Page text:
Sitting on the front step of my house looking over our wooded compound, the sun is gradually setting on a warm Saturday evening, my last in Sierra Leone. In the past hour, we arrived back from grilled lobster on the beach and playing in the river just as it flows into the ocean. The tide was out and we could walk across the river and on to the shore. My son enjoyed lying in the water with the back of his head washed in the river. Returning home, the kids slept the whole way, and the passage through the market bustle of Lumley was relatively quick, despite the main opposition party holding a street campaign. I express pride that my Rav4 has completed its last major journey before being sold.
In the course of an hour back at the compound, we see everyone bar one of the inhabitants. In our absence, Moustapha, the caretaker, has organized a fire to burn rubbish, but a dead tree at the site of the fire is now smoking, worrying my wife T. Our neighbours, C and baby G, come out to play with J, while M helps Moustapha and his boys pull down the tree and cool the embers down with water. A young puppy that’s scared for its life and only arrived in the compound yesterday is being enticed out of its hide-out. For T, it’s the former dog reincarnated in some way, ‘Puppy’, who was recently put down down after colliding with a car coming out of the compound. Indeed the new dog does look remarkably similar.
An Italian man staying with our neighbour G comes out and runs his own dog around the compound, as the kids play about under the unoccupied but just refurbished new house. Then neighbour D wanders over with a beer to exchange news – he climbed one of the main peaks on the peninsula today and shows us a photo. The sun is setting over the sea, much more visible now bushes around the old house have been cut back. Warm social evenings with laughter.
At the weekend I was speaking with a friend of mine, a West African retired from the UN after close to 20 years work. He lives in a big house in Freetown and I go there at least once a week for a church group. He said that when they were in their mid-40s « ambitious, young and foolhardy » they had great plans as they built the house. The reality though is that their two children are in the US and rarely visit Sierra Leone, and they basically just use one of the five bedrooms in the house. He was considering selling to get a smaller place.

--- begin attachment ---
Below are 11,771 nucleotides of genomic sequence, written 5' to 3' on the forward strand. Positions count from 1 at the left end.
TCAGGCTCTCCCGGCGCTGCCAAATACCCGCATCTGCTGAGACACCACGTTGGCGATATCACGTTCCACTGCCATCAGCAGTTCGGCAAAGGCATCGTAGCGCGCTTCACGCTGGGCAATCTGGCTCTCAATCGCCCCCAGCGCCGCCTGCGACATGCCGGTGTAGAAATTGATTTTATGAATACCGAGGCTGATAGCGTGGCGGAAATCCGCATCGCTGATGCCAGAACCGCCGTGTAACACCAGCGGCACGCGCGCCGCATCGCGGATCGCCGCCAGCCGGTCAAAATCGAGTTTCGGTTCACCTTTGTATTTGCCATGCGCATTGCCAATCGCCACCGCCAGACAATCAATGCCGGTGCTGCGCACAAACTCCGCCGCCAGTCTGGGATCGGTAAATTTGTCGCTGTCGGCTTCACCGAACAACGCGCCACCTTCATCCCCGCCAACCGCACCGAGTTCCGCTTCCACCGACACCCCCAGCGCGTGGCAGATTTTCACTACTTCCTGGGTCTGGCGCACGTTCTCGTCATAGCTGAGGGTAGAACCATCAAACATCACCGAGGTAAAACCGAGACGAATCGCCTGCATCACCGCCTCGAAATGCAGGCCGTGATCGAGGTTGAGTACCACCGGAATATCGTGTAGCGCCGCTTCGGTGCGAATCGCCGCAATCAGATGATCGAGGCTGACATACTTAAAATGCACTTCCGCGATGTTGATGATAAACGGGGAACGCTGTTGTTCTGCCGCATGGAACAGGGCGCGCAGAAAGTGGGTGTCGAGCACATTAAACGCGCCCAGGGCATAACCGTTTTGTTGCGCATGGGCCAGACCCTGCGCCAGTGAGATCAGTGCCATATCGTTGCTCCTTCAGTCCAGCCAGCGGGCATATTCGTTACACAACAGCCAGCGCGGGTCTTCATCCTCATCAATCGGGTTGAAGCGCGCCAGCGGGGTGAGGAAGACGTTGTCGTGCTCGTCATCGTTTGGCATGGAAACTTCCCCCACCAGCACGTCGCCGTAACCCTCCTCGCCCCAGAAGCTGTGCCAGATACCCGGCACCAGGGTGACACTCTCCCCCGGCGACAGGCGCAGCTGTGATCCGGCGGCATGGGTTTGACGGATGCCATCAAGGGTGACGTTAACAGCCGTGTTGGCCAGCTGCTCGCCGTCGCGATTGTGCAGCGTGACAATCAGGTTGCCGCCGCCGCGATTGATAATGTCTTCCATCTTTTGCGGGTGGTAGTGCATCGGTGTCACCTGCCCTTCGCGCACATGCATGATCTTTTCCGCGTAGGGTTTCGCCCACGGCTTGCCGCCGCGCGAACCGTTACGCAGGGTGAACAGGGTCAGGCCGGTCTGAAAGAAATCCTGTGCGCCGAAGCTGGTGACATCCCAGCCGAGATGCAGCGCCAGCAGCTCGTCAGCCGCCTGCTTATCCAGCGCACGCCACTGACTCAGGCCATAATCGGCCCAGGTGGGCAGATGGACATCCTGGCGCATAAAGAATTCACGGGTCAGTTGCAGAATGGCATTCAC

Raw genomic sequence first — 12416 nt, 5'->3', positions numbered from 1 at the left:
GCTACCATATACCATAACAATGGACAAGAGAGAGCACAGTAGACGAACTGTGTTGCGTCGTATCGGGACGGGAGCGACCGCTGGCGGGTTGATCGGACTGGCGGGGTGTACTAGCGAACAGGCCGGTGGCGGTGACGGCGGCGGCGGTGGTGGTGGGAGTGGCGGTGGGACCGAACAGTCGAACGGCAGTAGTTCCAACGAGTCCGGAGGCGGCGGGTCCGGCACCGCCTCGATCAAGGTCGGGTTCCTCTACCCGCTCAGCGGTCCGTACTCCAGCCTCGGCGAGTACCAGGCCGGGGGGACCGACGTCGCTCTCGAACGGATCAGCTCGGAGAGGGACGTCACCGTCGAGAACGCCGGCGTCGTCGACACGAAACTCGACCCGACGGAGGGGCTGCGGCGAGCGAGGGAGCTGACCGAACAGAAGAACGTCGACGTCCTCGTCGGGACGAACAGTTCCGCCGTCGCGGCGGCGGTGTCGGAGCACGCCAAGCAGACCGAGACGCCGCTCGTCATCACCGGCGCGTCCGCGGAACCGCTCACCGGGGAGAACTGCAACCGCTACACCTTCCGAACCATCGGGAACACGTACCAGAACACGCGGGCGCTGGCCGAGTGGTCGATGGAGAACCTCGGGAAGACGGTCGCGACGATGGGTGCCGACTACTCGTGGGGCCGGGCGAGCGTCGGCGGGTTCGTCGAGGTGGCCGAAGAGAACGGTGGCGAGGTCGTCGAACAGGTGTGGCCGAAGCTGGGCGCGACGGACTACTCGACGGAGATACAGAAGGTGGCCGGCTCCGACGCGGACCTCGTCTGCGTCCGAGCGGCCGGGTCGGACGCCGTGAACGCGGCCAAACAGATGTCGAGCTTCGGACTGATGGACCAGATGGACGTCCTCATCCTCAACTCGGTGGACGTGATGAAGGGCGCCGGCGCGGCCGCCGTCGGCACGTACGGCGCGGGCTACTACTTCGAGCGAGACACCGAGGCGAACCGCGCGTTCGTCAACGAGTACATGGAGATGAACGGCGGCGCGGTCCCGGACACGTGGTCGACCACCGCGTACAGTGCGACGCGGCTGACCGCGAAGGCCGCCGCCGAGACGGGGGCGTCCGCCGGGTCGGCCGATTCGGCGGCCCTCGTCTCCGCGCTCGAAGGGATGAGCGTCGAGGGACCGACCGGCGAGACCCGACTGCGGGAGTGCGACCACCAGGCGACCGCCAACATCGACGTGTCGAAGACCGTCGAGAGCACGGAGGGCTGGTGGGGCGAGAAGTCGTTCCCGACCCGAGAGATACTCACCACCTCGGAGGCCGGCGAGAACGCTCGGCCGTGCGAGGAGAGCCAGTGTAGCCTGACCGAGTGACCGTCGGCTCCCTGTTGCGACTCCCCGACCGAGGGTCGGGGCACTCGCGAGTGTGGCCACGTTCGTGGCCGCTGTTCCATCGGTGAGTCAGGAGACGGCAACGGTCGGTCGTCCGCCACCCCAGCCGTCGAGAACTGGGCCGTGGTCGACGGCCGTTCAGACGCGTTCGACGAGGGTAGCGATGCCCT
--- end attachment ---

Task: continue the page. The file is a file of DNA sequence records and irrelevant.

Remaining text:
I imagine this sort of thing is not an uncommon story for such people – and I felt it could be true for myself and my wife too. Spending the next decade and a half saving for the future, setting up a nice home, and then when house was built, the bank accounts filled and the pension fund strong, we retire, just as the children leave home for university in a far off country, rarely to be seen again.
This train of thought leads me to two (obvious) ideas, both of which are easier thought than acted upon:
- That for people in my position, the strong likelihood is that future financial strength is almost guaranteed, on a current trajectory. It is highly likely that in 15 years, I will actually have saved too much money. Having spent too much time concerned with collecting enough money, I will now spend my waking hours wondering about how to ensure I can give it away to my children as easily as possible. The three practical lessons from this should be i) you can perhaps worry less about saving, ii) it should be easier to leave salaried life sooner iii) one should not spend too much time worrying.
2. Secondly, that it would be easy to ignore that the good times are in fact NOW. The family (except our two elder children at university) is united, and will be so for the next 15 years. We are both in good health. Now is the time to enjoy, not scrimp and save every penny. Key moments are holidays – so better to invest in quality holiday time, and perhaps even a pleasant family bolt-hole for adventures, than think that all this comes from early retirement.